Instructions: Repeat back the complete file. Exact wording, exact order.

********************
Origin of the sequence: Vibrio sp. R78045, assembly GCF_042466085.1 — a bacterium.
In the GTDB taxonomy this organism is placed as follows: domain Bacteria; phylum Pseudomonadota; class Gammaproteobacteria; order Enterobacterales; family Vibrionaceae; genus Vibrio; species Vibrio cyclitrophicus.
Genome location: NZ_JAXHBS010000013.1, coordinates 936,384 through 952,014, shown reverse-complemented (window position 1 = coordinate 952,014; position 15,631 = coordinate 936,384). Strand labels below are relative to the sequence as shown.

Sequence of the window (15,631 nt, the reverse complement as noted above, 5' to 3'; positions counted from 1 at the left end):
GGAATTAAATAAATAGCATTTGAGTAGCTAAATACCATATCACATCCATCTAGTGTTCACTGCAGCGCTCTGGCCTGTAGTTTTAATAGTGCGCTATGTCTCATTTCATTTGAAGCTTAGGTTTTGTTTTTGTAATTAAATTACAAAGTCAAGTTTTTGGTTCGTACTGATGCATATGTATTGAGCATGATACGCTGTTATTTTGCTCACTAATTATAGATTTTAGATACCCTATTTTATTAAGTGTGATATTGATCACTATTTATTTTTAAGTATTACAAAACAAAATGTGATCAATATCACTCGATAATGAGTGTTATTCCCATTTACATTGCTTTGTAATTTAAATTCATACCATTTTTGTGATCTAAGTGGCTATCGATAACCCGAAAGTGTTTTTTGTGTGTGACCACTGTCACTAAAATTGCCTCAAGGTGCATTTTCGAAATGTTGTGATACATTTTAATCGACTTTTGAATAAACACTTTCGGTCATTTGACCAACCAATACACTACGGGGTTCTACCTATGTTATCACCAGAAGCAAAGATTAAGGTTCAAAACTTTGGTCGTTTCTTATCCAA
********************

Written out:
Origin of the sequence: Vibrio sp. R78045, assembly GCF_042466085.1 — a bacterium.
In the GTDB taxonomy this organism is placed as follows: domain Bacteria; phylum Pseudomonadota; class Gammaproteobacteria; order Enterobacterales; family Vibrionaceae; genus Vibrio; species Vibrio cyclitrophicus.
Genome location: NZ_JAXHBS010000013.1, coordinates 936,384 through 952,014, shown reverse-complemented (window position 1 = coordinate 952,014; position 15,631 = coordinate 936,384). Strand labels below are relative to the sequence as shown.

Sequence of the window (15,631 nt, the reverse complement as noted above, 5' to 3'; positions counted from 1 at the left end):
GGAATTAAATAAATAGCATTTGAGTAGCTAAATACCATATCACATCCATCTAGTGTTCACTGCAGCGCTCTGGCCTGTAGTTTTAATAGTGCGCTATGTCTCATTTCATTTGAAGCTTAGGTTTTGTTTTTGTAATTAAATTACAAAGTCAAGTTTTTGGTTCGTACTGATGCATATGTATTGAGCATGATACGCTGTTATTTTGCTCACTAATTATAGATTTTAGATACCCTATTTTATTAAGTGTGATATTGATCACTATTTATTTTTAAGTATTACAAAACAAAATGTGATCAATATCACTCGATAATGAGTGTTATTCCCATTTACATTGCTTTGTAATTTAAATTCATACCATTTTTGTGATCTAAGTGGCTATCGATAACCCGAAAGTGTTTTTTGTGTGTGACCACTGTCACTAAAATTGCCTCAAGGTGCATTTTCGAAATGTTGTGATACATTTTAATCGACTTTTGAATAAACACTTTCGGTCATTTGACCAACCAATACACTACGGGGTTCTACCTATGTTATCACCAGAAGCAAAGATTAAGGTTCAAAACTTTGGTCGTTTCTTATCCAA